Why do I teach?

Installment #12

I teach for the stories.

Now, this isn’t like Installment #9–this is not a nod or a reference to the stories I get to read; this is about the stories I get to live . . . because some of them are hilarious.

Remember “kids say the darnest things”? Yeah, there’s a reason for that saying — kids are hilarious, and blunt. Kids not only say the darnest things, they do the darnest things. And while there are times where I, as the teacher, have been at a lost for words–absolutely confounded; I, nevertheless, get to go to parties, dinners, any sort of get-together, with some of the best, most outlandish, stories.

  • Ever had a kid tell you a little too much about their parents’ . . . relationship?
  • Ever had a kid tell you exactly what their older brother or sister was doing . . . and probably didn’t want anyone to know exactly what they were doing?
  • Ever had a kid tell you how you look today . . . brutally tell you how you look?

I have–all of it and more–and they are among my best memories, and my favorite stories to share with everyone 🤗😅

🤗😅 I teach for the stories 🤗😅

Why do I teach?

Installment #11:

I teach because it is essential.

If there’s one thing I learned in the past year, it’s that there are certain professions and industries which sustain our entire existence; there are certain professions and industries that hold up the entirety of society.

Schools, teachers, education–we function, we thrive, thanks to the (public) education system(s).

I knew implicitly how much schools provided, but I don’t think I understood the reach or magnitude until the buildings closed, and the way of schooling transformed, overnight. And I know those who had no idea previously, were even more shocked.

Teaching is essential. And to be able to provide such an essential service, to teach, is an incredible opportunity and noble work–and for this reason, I teach.

Photo by Atikah Akhtar on Unsplash

Why do I teach?

Installment #10:

I teach to keep learning.

Teaching and learning are two sides of the same coin. One cannot teach, without learning.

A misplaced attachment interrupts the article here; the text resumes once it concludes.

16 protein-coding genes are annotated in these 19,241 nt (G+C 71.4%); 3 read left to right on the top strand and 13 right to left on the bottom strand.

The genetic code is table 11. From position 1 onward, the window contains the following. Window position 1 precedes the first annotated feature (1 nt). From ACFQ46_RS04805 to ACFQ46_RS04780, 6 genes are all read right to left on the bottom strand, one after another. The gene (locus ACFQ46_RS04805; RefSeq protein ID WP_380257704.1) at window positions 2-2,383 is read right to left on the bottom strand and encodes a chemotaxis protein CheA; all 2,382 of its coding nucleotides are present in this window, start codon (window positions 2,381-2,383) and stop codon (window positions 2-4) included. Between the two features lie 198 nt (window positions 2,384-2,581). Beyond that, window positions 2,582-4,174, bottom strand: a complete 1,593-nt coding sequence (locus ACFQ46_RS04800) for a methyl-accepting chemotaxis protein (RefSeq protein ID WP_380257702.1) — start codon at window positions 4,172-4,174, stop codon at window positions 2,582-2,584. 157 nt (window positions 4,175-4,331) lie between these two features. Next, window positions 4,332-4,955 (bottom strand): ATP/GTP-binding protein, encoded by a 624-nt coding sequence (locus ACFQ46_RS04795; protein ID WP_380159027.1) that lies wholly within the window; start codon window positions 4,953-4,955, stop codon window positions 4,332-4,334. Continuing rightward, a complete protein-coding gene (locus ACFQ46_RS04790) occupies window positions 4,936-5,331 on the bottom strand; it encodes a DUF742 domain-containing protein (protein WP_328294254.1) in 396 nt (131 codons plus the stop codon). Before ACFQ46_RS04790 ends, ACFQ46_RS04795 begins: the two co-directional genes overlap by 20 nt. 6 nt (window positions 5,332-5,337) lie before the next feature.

No year is the same. No group of students are the same. No lesson plan is perfect.

Each year poses its own set of challenges, and learning. Each set of students poses its own dynamic that requires an adjustment, new planning, possibly new forums and materials. No lesson plan ever goes exactly as planned.

This can appear frustrating, but it’s also a bit liberating. If I mess up, there’s always the next lesson, tomorrow, next year. Teaching is a profession with constant opportunity for personal and professional growth–and for that, I stay in education.

Photo by tribesh kayastha on Unsplash

Why do I teach?

Installment #9:

I teach because I get to read.

I’m an avid reader. If I wasn’t a teacher, I would still read; however, it is thanks to teaching that I have continued reading and discovering the very best children’s books, picture books, and young adult books.

It is through, and thanks, to my work, that the whole realm of possibility was never shut down or shut away. It is through, and thanks, to my work that I am the best aunt, the best friend, the best neighbor, the best (insert anyone) giving out books at parties or making book recommendations for kids–or at least I consider myself that 😜

Today, I must admit that one of the best reasons, one of the reasons to keep teaching, is getting access to the latest and greatest books.




Why do I teach?

Installment #8:

I teach because I can, and do, make an impact–even when I doubt it, even when I don’t see it; I make an impact.

I started teaching in 2007; I was a kindergarten teacher. I didn’t think I would make a career in K-12 education, I thought this was a stepping stone to my ultimate goal: a professor at a university.

I had heard from lifelong teachers about seeing, meeting, and watching their students graduate high school, even college. I had heard from lifelong teachers who taught a student and then, eventually, taught that student’s children. It seemed magical and incredibly distant. I talked about the future with my kiddos, I imagined it, but I didn’t think I would be a part of it–not truly. It was just a wish. Not to mention I was in kindergarten–I had a long wait ahead of me!

Whelp, it’s 2020, and guess what? My first group of students, my little kindergarteners, are graduating high school. It had dawned on me in a conversation with a friend recently and I was stunned–how did I get so old? That much time had passed?

And just as I had come to terms with this realization and began to fancifully dream of what my former students looked like, what they were like, where they were going, and all kinds of hopeful thoughts and thoughts about the future, all of that saturating my mind, a former student contacted me and invited me to their graduation in May!

As soon as I saw the name and the invitation, I was overwhelmed with emotion. It was more than an invite or a thought, it was this feeling that after all this time, I was one of those teachers–the kind you want to keep sharing achievements with, the kind you remembered, and that’s what makes teaching all the more special, all the more powerful, all the more important.

When someone chooses teaching, they choose to become a role model, a mentor, an adviser, and so much more–and in this way, they choose to make an impact in the development and lives of people. It’s an incredible opportunity to do good, and in this way, it’s why so many people choose teaching.